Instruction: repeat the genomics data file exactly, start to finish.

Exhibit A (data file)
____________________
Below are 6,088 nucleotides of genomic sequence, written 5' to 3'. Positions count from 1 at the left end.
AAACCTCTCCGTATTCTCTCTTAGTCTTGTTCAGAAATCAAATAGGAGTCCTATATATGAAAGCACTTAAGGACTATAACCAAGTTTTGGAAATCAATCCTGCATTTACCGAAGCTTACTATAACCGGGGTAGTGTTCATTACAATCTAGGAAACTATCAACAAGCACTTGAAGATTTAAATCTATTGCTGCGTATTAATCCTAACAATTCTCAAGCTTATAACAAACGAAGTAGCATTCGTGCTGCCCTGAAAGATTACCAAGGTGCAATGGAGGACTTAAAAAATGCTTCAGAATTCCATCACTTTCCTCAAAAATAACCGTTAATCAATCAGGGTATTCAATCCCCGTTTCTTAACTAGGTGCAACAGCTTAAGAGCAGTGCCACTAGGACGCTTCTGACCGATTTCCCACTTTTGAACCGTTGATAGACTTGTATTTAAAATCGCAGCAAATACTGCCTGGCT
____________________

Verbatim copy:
Below are 6,088 nucleotides of genomic sequence, written 5' to 3'. Positions count from 1 at the left end.
AAACCTCTCCGTATTCTCTCTTAGTCTTGTTCAGAAATCAAATAGGAGTCCTATATATGAAAGCACTTAAGGACTATAACCAAGTTTTGGAAATCAATCCTGCATTTACCGAAGCTTACTATAACCGGGGTAGTGTTCATTACAATCTAGGAAACTATCAACAAGCACTTGAAGATTTAAATCTATTGCTGCGTATTAATCCTAACAATTCTCAAGCTTATAACAAACGAAGTAGCATTCGTGCTGCCCTGAAAGATTACCAAGGTGCAATGGAGGACTTAAAAAATGCTTCAGAATTCCATCACTTTCCTCAAAAATAACCGTTAATCAATCAGGGTATTCAATCCCCGTTTCTTAACTAGGTGCAACAGCTTAAGAGCAGTGCCACTAGGACGCTTCTGACCGATTTCCCACTTTTGAACCGTTGATAGACTTGTATTTAAAATCGCAGCAAATACTGCCTGGCT